We were told there were “movers” coming at 6 pm on Friday night. The “movers” turned out to be a single man with a rental flat-bed truck. He came in to survey what we needed and tisked tisked at the amount of stuff we had. It actually didn’t take longer than an hour. I found the realtor and she showed me how to change the code on the door (we have no key, only this code). Not a few minutes later did Chris and the mover show up in a huge industrial elevator. Hooray for living in a building filled with factories!

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The mover taking a texting break next to the massive elevator.

 

It was just a matter of moving our stuff from outside the elevator into the apartment. He quoted us at $90 and told us $90. Then tipped himself $10 by acting confused why we had handed him $90. So we gave him $10. $100 to move everything is pretty reasonable.

We had all day Saturday to clean the apartment and move things into the right spot. When people move out of apartments they usually leave a huge mess. It’s tradition and possibly superstition. Either way we had a bunch to clean up.

Friday Night:

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Saturday Night:

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Things were doing pretty well. We had scrubbed the mouldy shower as well as the stinky fridge as much as we could and moved everything around. Then without any warning Chris came down with food poisoning. The night before he’s supposed to take a 14 hour journey across the ocean he’s feverish and it’s coming out of both ends (if you will). Interestingly enough, as he was pouring himself into the toilet, I broke my pinky toe. I limped around trying to clean up the old apartment as well as coordinate what needed to go to America or to the new apartment.

As he lay shivering and miserable under the covers I held up clothes “Is this coming?” then proceded to shove, not fold, it into our bag. Somehow we managed to pack, then around midnight I had to limp to the new apartment to retrieve things left behind as well as drop more things off. It was a crazy whirlwind at the end but we made it.

Birthday, Tortillas, an Apple, and Camp Shopping

December has been busy. Rather than everything getting its own post – here’s a dump of everything we’ve forgotten to blog about/things we’re generally excited about.

Chris’s Birthday

I actually recruited the help of the PE staff in my school to help me find a jersey for Chris. None were in his size and then the one I found was sold out so it wasn’t meant to be. In a last ditch effort to give Chris something for his birthday I got:

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Beer. Not a huge surprise.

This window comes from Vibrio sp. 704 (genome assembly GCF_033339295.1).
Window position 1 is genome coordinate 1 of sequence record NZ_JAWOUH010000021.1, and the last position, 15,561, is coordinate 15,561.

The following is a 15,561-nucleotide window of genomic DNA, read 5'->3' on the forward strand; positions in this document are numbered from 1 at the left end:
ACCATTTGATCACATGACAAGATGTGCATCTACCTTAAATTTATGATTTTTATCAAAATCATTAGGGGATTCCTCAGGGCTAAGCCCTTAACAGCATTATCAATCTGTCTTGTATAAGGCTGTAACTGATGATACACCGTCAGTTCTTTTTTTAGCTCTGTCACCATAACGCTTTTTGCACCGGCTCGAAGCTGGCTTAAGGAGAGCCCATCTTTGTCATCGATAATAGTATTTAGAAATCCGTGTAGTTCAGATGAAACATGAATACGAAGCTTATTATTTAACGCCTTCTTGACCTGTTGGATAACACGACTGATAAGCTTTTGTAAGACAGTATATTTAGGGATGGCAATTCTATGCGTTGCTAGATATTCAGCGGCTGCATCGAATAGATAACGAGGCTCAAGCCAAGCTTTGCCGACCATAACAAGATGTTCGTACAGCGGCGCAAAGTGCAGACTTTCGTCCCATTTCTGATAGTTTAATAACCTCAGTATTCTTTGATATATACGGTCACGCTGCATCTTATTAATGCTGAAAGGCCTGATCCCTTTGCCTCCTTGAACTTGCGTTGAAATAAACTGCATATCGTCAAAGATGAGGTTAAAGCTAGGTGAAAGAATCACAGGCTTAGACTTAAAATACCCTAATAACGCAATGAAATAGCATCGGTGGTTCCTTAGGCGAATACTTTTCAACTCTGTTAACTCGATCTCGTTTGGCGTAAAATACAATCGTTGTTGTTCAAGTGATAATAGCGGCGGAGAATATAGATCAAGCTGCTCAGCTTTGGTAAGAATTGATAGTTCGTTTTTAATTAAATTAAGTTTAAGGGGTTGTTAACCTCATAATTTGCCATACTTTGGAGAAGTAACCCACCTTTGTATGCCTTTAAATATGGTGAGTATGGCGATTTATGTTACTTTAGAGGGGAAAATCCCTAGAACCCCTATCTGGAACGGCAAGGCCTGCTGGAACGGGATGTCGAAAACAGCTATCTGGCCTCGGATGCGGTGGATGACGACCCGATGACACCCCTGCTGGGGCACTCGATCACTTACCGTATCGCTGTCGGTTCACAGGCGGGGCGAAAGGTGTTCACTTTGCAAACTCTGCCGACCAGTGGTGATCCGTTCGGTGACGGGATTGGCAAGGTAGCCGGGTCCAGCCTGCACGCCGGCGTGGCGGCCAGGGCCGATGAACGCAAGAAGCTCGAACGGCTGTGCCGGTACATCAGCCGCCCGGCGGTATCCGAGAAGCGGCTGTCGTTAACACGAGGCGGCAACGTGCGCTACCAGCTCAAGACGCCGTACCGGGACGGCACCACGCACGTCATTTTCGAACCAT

They’re all imported so it’s not a bad gift.

Also he got some socks (so lame!) and I painted a piggy bank to look like Boba Fett

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Instead of a cake we got a brownie cheesecake from a bakery

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Tortillas!

We discovered that we could make tortillas. I know, I know – that’s not something you can discover.

We bought a really strange block of vegetable oil that could have been lard – we didn’t know. Either way we realized what it could be used for:

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Better than any tortillas I’ve ever had in America. Nearly par with the ones from Mexico.

Or maybe it’s been so long we don’t remember what tortillas should taste like.

An Apple for The Teacher

The cliche finally happened!

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Chris had “Apple Day” at his school. A few weeks later we did too. Both of us got big apples – as big as your face and a sweet note. Chris kept his on his desk, but here’s mine:

DSC00934It’s a little blurry, it says “To: Kaeti. Hi! I’m Yujin Kwon from 1st grade. The first time I saw you I was so excited about the English classes we were going to do. I hope you stay here until I graduate! Luv u. *Sorry for my handwriting.”

Each teacher got an apple from … someone. Maybe it had to be from a 1st grade student, I don’t know. A bunch of third grade boys were roaming all over the school handing them out to all the teachers.

Camp Shopping

Andrew and I have $900 to spend on 40 students and if we don’t use it, we lose it. Also, given all the budget cuts, I think this could be the last hurrah for fun camps. Next year might just be paper and dried up markers.

For the winter camp we’re going to re-design the school, have an egg drop, compare fairy tales to the Puss in Boots movie, and finally have a bake-off.

The budget is wonky because we need lots of baking goodies. I don’t know anything about the metric system and Andrew doesn’t know anything about baking. Together we’re a mess.

“Kaeti, the powdered sugar only comes in 150 grams, is that enough?”

Um.

It’s the world’s most typical math problem

“You are having an English Winter Camp and want to bake cookies with 40 students. If the students are divided into 5 groups and each group will make a dozen cookies.  Will 1 kg of powdered sugar be enough? Please show your work.”

Um.

Meanwhile we need food coloring. Some countries use powdered coloring while others use liquid coloring Andrews first question is: “It’s safe to eat!?” Ignoring the studies that have suggested a link to learning disabilities… yessss? A few hours later he shows me some slivered almonds “Do you think these will work?” I want to give the students as much fun decorations as the budget will allow

“Oh yeah, those seem great.”

“They’ll work to give it color?”

“No…. no it will not.”

Andrew persevered and pretty soon he was showing me a package of bright orange powder.

“It’s pumpkin”

Like the color? How some people say something is “pumpkin” when they mean orange or that it’s “Sea Foam” not really teal.

“Is it flavored?”

“I don’t know, but it’s colored”

We ended up with grape, pumpkin and green tea.* Should be exciting!

*a few days later we found proper food coloring – but we’re getting both so we should have some pretty and interestingly flavored baked goods

Babysitting 15-Year-Olds

All of our third graders finished their finals 3 weeks ago.